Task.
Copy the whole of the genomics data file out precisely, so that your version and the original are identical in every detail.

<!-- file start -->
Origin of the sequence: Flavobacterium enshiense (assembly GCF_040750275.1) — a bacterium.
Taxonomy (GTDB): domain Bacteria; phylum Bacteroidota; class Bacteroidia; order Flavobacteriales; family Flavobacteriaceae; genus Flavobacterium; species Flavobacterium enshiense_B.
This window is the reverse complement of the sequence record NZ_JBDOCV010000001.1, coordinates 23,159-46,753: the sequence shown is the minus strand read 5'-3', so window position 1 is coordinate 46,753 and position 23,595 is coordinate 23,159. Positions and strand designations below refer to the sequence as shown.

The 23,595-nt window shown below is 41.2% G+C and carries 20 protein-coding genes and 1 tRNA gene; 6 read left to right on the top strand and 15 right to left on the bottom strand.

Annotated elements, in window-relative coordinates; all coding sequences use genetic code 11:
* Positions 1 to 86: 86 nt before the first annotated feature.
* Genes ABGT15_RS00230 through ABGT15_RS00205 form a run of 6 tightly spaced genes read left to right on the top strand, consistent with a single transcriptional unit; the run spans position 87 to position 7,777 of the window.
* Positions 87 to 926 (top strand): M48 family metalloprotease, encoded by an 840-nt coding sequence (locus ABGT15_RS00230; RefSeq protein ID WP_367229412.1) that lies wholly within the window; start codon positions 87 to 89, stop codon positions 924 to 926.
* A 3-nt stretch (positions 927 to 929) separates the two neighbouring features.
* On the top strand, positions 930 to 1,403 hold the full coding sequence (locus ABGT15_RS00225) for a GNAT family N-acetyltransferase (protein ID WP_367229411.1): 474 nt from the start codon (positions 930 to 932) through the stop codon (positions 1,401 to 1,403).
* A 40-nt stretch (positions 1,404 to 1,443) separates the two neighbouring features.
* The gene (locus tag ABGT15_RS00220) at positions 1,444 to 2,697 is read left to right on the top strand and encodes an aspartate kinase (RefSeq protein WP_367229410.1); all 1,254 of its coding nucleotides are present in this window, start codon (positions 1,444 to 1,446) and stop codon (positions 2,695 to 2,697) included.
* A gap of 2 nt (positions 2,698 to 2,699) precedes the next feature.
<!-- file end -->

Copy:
Origin of the sequence: Flavobacterium enshiense (assembly GCF_040750275.1) — a bacterium.
Taxonomy (GTDB): domain Bacteria; phylum Bacteroidota; class Bacteroidia; order Flavobacteriales; family Flavobacteriaceae; genus Flavobacterium; species Flavobacterium enshiense_B.
This window is the reverse complement of the sequence record NZ_JBDOCV010000001.1, coordinates 23,159-46,753: the sequence shown is the minus strand read 5'-3', so window position 1 is coordinate 46,753 and position 23,595 is coordinate 23,159. Positions and strand designations below refer to the sequence as shown.

The 23,595-nt window shown below is 41.2% G+C and carries 20 protein-coding genes and 1 tRNA gene; 6 read left to right on the top strand and 15 right to left on the bottom strand.

Annotated elements, in window-relative coordinates; all coding sequences use genetic code 11:
* Positions 1 to 86: 86 nt before the first annotated feature.
* Genes ABGT15_RS00230 through ABGT15_RS00205 form a run of 6 tightly spaced genes read left to right on the top strand, consistent with a single transcriptional unit; the run spans position 87 to position 7,777 of the window.
* Positions 87 to 926 (top strand): M48 family metalloprotease, encoded by an 840-nt coding sequence (locus ABGT15_RS00230; RefSeq protein ID WP_367229412.1) that lies wholly within the window; start codon positions 87 to 89, stop codon positions 924 to 926.
* A 3-nt stretch (positions 927 to 929) separates the two neighbouring features.
* On the top strand, positions 930 to 1,403 hold the full coding sequence (locus ABGT15_RS00225) for a GNAT family N-acetyltransferase (protein ID WP_367229411.1): 474 nt from the start codon (positions 930 to 932) through the stop codon (positions 1,401 to 1,403).
* A 40-nt stretch (positions 1,404 to 1,443) separates the two neighbouring features.
* The gene (locus tag ABGT15_RS00220) at positions 1,444 to 2,697 is read left to right on the top strand and encodes an aspartate kinase (RefSeq protein WP_367229410.1); all 1,254 of its coding nucleotides are present in this window, start codon (positions 1,444 to 1,446) and stop codon (positions 2,695 to 2,697) included.
* A gap of 2 nt (positions 2,698 to 2,699) precedes the next feature.